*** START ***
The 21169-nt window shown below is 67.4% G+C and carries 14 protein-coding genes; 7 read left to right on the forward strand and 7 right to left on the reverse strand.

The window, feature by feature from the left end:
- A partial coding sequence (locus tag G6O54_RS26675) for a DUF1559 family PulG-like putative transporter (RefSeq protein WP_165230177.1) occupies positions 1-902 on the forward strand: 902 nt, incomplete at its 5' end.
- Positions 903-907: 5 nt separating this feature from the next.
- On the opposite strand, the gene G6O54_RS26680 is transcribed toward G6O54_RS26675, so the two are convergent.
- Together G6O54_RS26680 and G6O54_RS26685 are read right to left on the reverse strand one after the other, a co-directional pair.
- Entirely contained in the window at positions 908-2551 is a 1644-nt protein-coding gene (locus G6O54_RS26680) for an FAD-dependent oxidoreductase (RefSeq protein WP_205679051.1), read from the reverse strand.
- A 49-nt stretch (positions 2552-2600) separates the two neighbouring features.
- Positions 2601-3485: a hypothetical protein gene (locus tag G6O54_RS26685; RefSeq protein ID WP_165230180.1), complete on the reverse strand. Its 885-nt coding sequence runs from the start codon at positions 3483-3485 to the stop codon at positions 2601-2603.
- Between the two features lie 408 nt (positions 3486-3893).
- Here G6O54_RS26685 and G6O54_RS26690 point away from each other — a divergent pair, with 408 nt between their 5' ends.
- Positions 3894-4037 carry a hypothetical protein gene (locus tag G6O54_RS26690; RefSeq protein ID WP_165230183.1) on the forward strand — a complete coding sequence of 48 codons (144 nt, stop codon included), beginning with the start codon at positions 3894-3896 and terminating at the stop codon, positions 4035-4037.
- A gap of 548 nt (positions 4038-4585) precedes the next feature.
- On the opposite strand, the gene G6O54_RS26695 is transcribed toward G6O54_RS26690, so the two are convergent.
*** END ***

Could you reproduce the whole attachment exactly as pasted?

The 21169-nt window shown below is 67.4% G+C and carries 14 protein-coding genes; 7 read left to right on the forward strand and 7 right to left on the reverse strand.

The window, feature by feature from the left end:
- A partial coding sequence (locus tag G6O54_RS26675) for a DUF1559 family PulG-like putative transporter (RefSeq protein WP_165230177.1) occupies positions 1-902 on the forward strand: 902 nt, incomplete at its 5' end.
- Positions 903-907: 5 nt separating this feature from the next.
- On the opposite strand, the gene G6O54_RS26680 is transcribed toward G6O54_RS26675, so the two are convergent.
- Together G6O54_RS26680 and G6O54_RS26685 are read right to left on the reverse strand one after the other, a co-directional pair.
- Entirely contained in the window at positions 908-2551 is a 1644-nt protein-coding gene (locus G6O54_RS26680) for an FAD-dependent oxidoreductase (RefSeq protein WP_205679051.1), read from the reverse strand.
- A 49-nt stretch (positions 2552-2600) separates the two neighbouring features.
- Positions 2601-3485: a hypothetical protein gene (locus tag G6O54_RS26685; RefSeq protein ID WP_165230180.1), complete on the reverse strand. Its 885-nt coding sequence runs from the start codon at positions 3483-3485 to the stop codon at positions 2601-2603.
- Between the two features lie 408 nt (positions 3486-3893).
- Here G6O54_RS26685 and G6O54_RS26690 point away from each other — a divergent pair, with 408 nt between their 5' ends.
- Positions 3894-4037 carry a hypothetical protein gene (locus tag G6O54_RS26690; RefSeq protein ID WP_165230183.1) on the forward strand — a complete coding sequence of 48 codons (144 nt, stop codon included), beginning with the start codon at positions 3894-3896 and terminating at the stop codon, positions 4035-4037.
- A gap of 548 nt (positions 4038-4585) precedes the next feature.
- On the opposite strand, the gene G6O54_RS26695 is transcribed toward G6O54_RS26690, so the two are convergent.